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Tagged with “science” (13)

  1. Gerard t’Hooft on Science Fiction and Reality

    Gerard t’Hooft, a Nobel Laureate from Utrecht University, delivers a lecture on Science Fiction and Reality at the Perimeter Institute in Waterloo, Ontario on May 7, 2008

    —Huffduffed by nonnac

  2. Caustic Soda: Sex

    WARNING: EXPLICIT CONTENT! How do porcupines have sex? Cinema Sewer’s Robin Bougie guests as the Caustic Soda crew examines weird animal sex, horrible sex accidents including testicular torsion, notable perversions throughout human history, and comparative penis size within the animal kingdom. Part 1 of 2

    —Huffduffed by nonnac

  3. Simon Singh - Trick or Treatment

    Recorded on January 2, 2009 - Simon Singh is an author focusing on science and mathematics for the general public. His books include Fermat’s Enigma: The Epic Quest to Solve the World’s Greatest Mathematical Problem, The Code Book, and Big Bang. He has produced a number of documentaries for television on science topics, and is a trustee of the National Endowment for Science, Technology and the Arts, and the National Museum of Science and Industry, both in the United Kingdom. He is currently being sued for libel by the British Chiropractic Association for comments he wrote in a column in The Guardian. His newest book, co-authored with Dr. Edzard Ernst, is Trick or Treatment: The Undeniable Facts about Alternative Medicine.

    In this conversation with D.J. Grothe, Simon Singh talks about being an open-minded skeptic regarding complementary and alternative medicine (CAM). He discusses the efficacy of various CAM treatments, such as detox programs, homeopathy, and acupuncture. He examines the origins and claims of chiropractic, whether it works, and how it may be dangerous. He talks about the limits of scientific inquiry, and when a CAM claim might justifiably be dismissed. He discusses the funding of research into CAM versus the funding of its marketing. He explores the reasons why people continue using such treatments despite the lack of scientific data showing that it works. He explains the placebo effect and its legitimate therapeutic uses, and details the harm that some CAM treatments can cause even if they do work. He shares his opinions about why passions among skeptics and believers regarding CAM are so heated, giving advice to both the CAM and scientific communities. And he gives reasons for speaking out regarding CAM despite the possible negative repercussions from various quarters of the CAM community.

    —Huffduffed by nonnac

  4. Big Ideas: Minding Memory

    What’s in a memory? An original in the field of memory research, Endel Tulving shares his insights. Mental time-travel through what he terms "episodic memory" may have been one of "the drivers of the evolution of culture". A free-wheeling conversation with Marilyn Powell about memory and the mind.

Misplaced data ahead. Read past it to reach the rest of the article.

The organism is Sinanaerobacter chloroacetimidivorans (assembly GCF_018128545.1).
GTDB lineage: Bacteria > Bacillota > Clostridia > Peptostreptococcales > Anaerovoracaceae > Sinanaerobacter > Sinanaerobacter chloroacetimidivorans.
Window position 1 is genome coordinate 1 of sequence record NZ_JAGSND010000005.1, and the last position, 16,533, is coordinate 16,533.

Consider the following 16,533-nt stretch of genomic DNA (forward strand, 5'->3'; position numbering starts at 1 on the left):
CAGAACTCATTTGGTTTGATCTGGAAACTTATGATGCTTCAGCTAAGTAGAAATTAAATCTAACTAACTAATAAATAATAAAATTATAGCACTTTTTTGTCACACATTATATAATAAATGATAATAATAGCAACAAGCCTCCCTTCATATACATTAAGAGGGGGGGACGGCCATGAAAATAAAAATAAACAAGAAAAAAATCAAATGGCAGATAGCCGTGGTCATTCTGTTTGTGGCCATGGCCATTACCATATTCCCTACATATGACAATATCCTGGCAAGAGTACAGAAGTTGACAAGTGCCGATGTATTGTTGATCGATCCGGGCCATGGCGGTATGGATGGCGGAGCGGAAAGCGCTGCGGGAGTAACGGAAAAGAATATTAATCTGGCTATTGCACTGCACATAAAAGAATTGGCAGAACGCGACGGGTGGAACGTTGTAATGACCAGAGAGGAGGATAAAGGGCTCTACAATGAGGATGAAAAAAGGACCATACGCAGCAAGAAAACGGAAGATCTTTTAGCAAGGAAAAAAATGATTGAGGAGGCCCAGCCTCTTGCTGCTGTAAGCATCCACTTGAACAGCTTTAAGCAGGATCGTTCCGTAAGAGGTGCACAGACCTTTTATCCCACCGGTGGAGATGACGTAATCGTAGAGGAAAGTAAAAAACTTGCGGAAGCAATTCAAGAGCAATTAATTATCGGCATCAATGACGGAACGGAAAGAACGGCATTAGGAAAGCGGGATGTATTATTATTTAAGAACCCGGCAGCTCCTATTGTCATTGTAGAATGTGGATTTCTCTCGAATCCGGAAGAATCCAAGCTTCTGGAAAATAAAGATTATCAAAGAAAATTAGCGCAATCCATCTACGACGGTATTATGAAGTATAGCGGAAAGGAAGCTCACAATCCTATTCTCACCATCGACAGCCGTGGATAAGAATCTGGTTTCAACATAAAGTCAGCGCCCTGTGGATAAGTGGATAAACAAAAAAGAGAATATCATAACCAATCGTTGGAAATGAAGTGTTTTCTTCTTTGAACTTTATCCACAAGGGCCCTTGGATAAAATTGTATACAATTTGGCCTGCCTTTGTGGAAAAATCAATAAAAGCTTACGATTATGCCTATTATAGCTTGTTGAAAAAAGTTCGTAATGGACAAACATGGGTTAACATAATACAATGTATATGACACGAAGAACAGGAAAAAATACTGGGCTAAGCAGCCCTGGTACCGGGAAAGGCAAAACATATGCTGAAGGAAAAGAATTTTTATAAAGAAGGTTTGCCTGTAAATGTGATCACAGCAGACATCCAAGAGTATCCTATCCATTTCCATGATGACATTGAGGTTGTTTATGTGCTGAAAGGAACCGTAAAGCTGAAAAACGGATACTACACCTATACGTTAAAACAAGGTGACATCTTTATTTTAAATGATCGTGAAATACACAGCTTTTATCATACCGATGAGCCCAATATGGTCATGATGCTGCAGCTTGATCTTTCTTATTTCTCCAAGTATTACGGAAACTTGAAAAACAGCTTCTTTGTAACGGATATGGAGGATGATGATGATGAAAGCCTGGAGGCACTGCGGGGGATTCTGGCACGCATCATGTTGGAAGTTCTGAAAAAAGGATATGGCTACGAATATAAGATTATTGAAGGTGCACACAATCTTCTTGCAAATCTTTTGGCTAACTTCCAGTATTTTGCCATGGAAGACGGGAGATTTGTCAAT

—Huffduffed by nonnac

  5. Red Mondays and Gemstone Jalapeños: The Synesthetic World

    "Synesthesia is the blending or mixing of senses. A synesthete, for example, might see colors when listening to music or taste flavors when hearing a word. Dr. David Eagleman of Baylor College of Medicine explains this strange condition, and four synesthetes explain how they perceive the world."

    http://www.researchchannel.org/prog/displayevent.aspx?fID=572&rID=29222

    Offers both audio and video podcasts

    —Huffduffed by nonnac

  6. How Prosperity Evolves

    With our economy a shambles and our environment threatened, is there any reason to be optimistic about the future? Matt Ridley says there’s scientific proof to say we should be.

    Here’s an article from Matt Ridley on the same subject: http://online.wsj.com/article/SB10001424052748703691804575254533386933138.html#printMode

    —Huffduffed by nonnac

  7. WHO AM I?

    The "mind" and "self" were formerly the domain of philosophers and priests. Today, it’s neurologists who, armed with giant magnets, are asking the big questions, like "How does the brain make me?" We stare into the mirror with Dr. Julian Keenan, reflect on the illusion of self-hood with British neurologist Paul Broks, contemplate the evolution of consciousness with Dr. V. S. Ramachandran. Also, the story of woman who one day woke up as a completely different person.

    From http://www.wnyc.org/shows/radiolab/episodes/2007/05/08

    —Huffduffed by nonnac

  8. New Yorker Out Loud: Oliver Sacks on living with face blindness

    —Huffduffed by nonnac

  9. Radiolab » Words

    It’s almost impossible to imagine a world without words. But in this hour of Radiolab, we try to do just that. We speak to a woman who taught a 27-year-old man the first words of his life, and we hear a firsthand account of what it feels like to have the language center of your brain wiped out by a stroke. Plus: a group of children invent an entirely new language in Nicaragua in the 1970s.

    —Huffduffed by nonnac

  10. Beyond Time

    This hour, Radiolab goes to the frontlines with men and women who are battling against time—or at least the common sense view of time.

    —Huffduffed by nonnac

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